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Women of Color and Barriers to Safety

October 21, 2015

This post also appears on the YWCA Blog.

When help is needed, who are the first people that we think to call? Most don’t hesitate to call first responders – the police, firefighters, and Emergency Medical Services. However, communities of color, and specifically women of color, face different challenges and may not seek necessary assistance for reasons that are unique to their communities.

Women of color, especially Black women, may not seek help because we are expected to be strong. The “Strong Black Woman” narrative is played out across communities all over the world. Despite whatever atrocities we may endure, we are often told to remain strong, be the head of the household, and take care of everything. This façade of strength makes it even more difficult for women of color to reach out for help for fear of failing their families or being or appearing weak.

Communities of color are frequently tightly woven together in a number of ways including language, culture, and/or sharing the same nationality. Due in large part to these factors, support systems are important for survivors. If the community that the survivor is a member of disagrees with her decision to seek help, or discourages her outright from leaving her abuser, that can be detrimental to that survivor’s network of friends and family. Further, if the survivor decides to go forward with pressing charges against her abuser, the survivor could be exiled from the community. Choosing between one’s community and one’s safety is an extremely difficult decision to make.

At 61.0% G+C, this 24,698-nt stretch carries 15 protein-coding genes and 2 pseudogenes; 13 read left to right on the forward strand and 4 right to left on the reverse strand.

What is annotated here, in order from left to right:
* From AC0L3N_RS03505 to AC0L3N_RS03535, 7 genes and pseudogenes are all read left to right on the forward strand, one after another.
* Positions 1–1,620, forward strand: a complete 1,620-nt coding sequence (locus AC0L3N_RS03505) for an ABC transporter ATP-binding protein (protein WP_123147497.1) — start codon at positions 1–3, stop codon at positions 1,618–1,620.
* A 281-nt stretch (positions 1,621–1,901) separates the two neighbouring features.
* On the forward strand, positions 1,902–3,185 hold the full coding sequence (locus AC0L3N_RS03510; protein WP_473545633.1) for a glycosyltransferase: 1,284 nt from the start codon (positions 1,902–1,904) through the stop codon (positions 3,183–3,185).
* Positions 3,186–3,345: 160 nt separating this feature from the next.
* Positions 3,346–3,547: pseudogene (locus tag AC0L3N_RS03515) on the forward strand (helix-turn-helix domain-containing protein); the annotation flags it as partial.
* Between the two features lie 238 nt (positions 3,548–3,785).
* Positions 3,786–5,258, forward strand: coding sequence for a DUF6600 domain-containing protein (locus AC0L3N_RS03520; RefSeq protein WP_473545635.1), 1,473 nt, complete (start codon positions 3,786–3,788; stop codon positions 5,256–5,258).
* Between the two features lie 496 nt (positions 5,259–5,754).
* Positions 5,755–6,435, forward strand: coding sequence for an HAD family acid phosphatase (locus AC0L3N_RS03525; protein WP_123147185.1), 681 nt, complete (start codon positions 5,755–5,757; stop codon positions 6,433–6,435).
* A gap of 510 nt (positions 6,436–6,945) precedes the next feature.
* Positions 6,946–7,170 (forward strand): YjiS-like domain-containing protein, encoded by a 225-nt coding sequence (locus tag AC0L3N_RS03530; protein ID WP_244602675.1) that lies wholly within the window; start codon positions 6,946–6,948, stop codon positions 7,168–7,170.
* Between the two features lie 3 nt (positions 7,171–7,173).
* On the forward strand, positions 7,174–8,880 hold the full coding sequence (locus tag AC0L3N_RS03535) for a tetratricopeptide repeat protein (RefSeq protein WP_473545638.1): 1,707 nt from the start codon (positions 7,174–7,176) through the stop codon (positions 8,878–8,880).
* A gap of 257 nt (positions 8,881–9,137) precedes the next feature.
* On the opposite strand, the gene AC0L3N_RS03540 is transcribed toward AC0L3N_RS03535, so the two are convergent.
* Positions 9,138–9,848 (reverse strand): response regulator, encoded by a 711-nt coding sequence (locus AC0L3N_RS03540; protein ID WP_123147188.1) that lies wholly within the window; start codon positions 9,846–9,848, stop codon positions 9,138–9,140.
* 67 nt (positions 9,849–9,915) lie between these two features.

There is also often a deep distrust of law enforcement in communities of color, due to historical racial and cultural biases. Moreover, if the police are called and the abuser is taken into custody and charged, there is also the fear of retaliation and further abuse upon release. It is also important to note that men of color are imprisoned at much higher rates than White men and face higher rates of abuse and mistreatment while in police custody. These factors impact how survivors interact with police, and whether they even call the police in the first place.

While this is not an exhaustive list of the perils that women of color face while contemplating fleeing their abusers, it does provide the basis for beginning to understand their plight. As we continue to identify these factors, we will also work tirelessly to ensure that women of color have access to the resources and information they need in order to make informed decisions about their safety.

By Kristelyn Berry, Senior Office & Safety Net Coordinator at NNEDV